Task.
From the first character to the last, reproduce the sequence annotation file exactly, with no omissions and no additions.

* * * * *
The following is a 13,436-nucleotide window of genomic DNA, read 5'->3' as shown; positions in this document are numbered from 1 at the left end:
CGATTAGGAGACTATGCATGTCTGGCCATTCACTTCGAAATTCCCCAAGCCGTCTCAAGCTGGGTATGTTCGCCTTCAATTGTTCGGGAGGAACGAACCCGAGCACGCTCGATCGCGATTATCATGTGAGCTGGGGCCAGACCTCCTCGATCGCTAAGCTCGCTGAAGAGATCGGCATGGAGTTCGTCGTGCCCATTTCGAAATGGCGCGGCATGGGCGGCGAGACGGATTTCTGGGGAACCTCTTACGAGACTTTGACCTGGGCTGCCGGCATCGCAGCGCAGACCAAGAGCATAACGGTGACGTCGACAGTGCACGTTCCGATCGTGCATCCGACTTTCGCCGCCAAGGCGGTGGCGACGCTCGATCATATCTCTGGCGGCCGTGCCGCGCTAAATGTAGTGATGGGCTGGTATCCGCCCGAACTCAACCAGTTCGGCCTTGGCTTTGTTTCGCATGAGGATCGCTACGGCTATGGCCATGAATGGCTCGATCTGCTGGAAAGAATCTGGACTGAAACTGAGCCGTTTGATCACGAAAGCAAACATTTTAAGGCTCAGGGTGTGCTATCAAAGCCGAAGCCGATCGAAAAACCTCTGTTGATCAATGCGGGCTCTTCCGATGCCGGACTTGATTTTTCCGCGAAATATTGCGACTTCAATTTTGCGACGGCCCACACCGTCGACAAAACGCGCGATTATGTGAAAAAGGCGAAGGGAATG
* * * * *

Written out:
The following is a 13,436-nucleotide window of genomic DNA, read 5'->3' as shown; positions in this document are numbered from 1 at the left end:
CGATTAGGAGACTATGCATGTCTGGCCATTCACTTCGAAATTCCCCAAGCCGTCTCAAGCTGGGTATGTTCGCCTTCAATTGTTCGGGAGGAACGAACCCGAGCACGCTCGATCGCGATTATCATGTGAGCTGGGGCCAGACCTCCTCGATCGCTAAGCTCGCTGAAGAGATCGGCATGGAGTTCGTCGTGCCCATTTCGAAATGGCGCGGCATGGGCGGCGAGACGGATTTCTGGGGAACCTCTTACGAGACTTTGACCTGGGCTGCCGGCATCGCAGCGCAGACCAAGAGCATAACGGTGACGTCGACAGTGCACGTTCCGATCGTGCATCCGACTTTCGCCGCCAAGGCGGTGGCGACGCTCGATCATATCTCTGGCGGCCGTGCCGCGCTAAATGTAGTGATGGGCTGGTATCCGCCCGAACTCAACCAGTTCGGCCTTGGCTTTGTTTCGCATGAGGATCGCTACGGCTATGGCCATGAATGGCTCGATCTGCTGGAAAGAATCTGGACTGAAACTGAGCCGTTTGATCACGAAAGCAAACATTTTAAGGCTCAGGGTGTGCTATCAAAGCCGAAGCCGATCGAAAAACCTCTGTTGATCAATGCGGGCTCTTCCGATGCCGGACTTGATTTTTCCGCGAAATATTGCGACTTCAATTTTGCGACGGCCCACACCGTCGACAAAACGCGCGATTATGTGAAAAAGGCGAAGGGAATG